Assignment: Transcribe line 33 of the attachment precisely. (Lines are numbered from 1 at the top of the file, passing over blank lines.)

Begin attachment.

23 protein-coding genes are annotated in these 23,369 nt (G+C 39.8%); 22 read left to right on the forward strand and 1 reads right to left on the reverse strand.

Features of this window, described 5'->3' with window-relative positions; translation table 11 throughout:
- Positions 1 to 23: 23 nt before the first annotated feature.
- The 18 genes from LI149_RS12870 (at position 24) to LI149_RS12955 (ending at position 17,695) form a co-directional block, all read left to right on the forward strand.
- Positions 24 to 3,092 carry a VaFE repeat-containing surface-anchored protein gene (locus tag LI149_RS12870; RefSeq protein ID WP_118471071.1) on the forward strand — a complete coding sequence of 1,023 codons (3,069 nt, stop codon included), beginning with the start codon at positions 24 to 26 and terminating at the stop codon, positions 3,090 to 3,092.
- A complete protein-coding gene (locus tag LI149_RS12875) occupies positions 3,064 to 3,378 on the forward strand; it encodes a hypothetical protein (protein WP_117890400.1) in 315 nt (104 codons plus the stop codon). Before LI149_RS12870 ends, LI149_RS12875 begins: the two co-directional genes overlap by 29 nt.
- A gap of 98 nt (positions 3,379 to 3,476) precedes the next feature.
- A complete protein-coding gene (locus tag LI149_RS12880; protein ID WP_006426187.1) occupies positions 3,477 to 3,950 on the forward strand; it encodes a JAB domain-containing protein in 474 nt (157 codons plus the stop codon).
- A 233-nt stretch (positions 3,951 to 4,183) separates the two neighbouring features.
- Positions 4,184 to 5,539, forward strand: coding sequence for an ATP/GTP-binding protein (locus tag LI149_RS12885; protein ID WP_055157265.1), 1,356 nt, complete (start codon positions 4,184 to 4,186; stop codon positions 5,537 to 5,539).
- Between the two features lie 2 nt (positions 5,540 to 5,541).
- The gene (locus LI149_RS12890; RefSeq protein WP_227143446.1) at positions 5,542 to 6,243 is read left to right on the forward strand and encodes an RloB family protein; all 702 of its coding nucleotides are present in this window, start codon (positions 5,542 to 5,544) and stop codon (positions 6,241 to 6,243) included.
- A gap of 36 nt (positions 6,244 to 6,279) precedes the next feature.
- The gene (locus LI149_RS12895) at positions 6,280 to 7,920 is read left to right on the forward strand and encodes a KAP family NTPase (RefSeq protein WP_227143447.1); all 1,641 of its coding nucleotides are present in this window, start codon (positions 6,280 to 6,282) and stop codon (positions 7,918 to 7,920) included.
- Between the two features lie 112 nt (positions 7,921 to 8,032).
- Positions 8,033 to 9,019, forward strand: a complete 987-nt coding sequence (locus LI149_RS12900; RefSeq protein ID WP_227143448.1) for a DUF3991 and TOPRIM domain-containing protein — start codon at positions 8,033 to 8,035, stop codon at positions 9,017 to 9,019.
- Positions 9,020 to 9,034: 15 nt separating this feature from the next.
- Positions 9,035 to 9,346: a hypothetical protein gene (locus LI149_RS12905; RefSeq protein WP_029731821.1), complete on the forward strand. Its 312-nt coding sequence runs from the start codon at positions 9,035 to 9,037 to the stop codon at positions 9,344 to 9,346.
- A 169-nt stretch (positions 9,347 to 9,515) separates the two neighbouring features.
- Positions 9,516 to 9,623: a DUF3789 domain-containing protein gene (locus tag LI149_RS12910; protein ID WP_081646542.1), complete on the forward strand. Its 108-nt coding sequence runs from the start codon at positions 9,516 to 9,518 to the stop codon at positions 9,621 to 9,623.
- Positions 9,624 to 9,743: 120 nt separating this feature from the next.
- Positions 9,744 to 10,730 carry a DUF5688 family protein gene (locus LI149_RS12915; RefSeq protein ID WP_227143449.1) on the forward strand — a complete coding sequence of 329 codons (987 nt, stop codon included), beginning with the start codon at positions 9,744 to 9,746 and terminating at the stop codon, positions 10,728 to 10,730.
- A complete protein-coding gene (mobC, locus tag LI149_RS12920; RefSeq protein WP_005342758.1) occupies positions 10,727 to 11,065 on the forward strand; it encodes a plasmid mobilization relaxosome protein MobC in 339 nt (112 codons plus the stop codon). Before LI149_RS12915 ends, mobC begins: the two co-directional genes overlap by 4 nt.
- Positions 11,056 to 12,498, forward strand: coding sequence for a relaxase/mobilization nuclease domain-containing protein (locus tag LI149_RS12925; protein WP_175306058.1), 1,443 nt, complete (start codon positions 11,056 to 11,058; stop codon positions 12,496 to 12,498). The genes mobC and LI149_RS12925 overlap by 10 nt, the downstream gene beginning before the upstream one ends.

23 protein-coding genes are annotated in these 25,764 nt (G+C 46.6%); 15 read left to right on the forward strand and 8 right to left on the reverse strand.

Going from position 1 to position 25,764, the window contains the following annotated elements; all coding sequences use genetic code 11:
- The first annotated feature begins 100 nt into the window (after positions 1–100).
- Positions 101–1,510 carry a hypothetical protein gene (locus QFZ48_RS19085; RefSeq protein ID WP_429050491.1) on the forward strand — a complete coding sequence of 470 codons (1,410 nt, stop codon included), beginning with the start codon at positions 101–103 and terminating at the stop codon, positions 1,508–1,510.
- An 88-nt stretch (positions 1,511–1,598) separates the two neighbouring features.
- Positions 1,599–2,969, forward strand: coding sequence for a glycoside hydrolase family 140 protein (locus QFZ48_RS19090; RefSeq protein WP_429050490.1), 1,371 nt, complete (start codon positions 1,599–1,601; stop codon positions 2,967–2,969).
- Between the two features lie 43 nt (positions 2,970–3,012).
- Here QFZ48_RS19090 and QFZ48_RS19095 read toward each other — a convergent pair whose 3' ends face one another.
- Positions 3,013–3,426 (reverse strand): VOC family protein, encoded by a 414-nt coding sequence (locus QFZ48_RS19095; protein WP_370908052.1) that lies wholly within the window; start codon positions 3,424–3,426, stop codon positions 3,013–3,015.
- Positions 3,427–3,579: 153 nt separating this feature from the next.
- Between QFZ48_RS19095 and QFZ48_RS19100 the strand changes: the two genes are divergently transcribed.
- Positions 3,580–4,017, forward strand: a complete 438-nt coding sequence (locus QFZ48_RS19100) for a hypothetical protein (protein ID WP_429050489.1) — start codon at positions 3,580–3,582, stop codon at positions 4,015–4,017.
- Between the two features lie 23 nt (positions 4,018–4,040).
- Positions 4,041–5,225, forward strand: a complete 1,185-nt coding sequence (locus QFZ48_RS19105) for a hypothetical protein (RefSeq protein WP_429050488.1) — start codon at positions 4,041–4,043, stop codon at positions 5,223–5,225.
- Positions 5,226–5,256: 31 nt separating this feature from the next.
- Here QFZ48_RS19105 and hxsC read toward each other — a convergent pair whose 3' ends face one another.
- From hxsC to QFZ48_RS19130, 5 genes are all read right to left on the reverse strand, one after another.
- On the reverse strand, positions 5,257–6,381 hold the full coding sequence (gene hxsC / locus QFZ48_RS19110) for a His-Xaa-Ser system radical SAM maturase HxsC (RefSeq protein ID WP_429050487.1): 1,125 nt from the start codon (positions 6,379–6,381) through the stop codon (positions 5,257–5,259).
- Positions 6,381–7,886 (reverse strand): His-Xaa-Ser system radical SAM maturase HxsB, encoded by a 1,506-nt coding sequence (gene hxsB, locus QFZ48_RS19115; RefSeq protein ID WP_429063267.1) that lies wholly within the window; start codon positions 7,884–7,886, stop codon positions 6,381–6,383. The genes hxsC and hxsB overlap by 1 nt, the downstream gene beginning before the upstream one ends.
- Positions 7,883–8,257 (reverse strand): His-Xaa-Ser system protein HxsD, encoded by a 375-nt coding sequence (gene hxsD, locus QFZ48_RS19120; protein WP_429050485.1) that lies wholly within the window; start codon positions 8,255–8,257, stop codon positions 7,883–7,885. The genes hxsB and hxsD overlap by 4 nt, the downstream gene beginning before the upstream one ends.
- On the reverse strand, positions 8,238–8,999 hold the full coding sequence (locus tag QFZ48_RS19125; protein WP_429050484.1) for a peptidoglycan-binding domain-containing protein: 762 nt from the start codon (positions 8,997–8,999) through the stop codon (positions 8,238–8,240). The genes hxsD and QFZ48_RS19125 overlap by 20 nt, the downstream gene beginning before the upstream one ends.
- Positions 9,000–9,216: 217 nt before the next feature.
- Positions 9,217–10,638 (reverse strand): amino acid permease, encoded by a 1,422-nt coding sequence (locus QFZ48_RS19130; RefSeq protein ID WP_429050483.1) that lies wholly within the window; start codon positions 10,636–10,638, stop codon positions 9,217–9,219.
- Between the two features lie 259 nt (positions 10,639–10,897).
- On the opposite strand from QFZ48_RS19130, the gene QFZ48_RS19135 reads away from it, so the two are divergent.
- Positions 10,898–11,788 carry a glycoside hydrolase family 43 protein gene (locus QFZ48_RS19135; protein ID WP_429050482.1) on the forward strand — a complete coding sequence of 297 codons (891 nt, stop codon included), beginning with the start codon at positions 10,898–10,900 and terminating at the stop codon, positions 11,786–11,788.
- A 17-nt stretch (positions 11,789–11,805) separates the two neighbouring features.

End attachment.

- Positions 3,013–3,426 (reverse strand): VOC family protein, encoded by a 414-nt coding sequence (locus QFZ48_RS19095; protein WP_370908052.1) that lies wholly within the window; start codon positions 3,424–3,426, stop codon positions 3,013–3,015.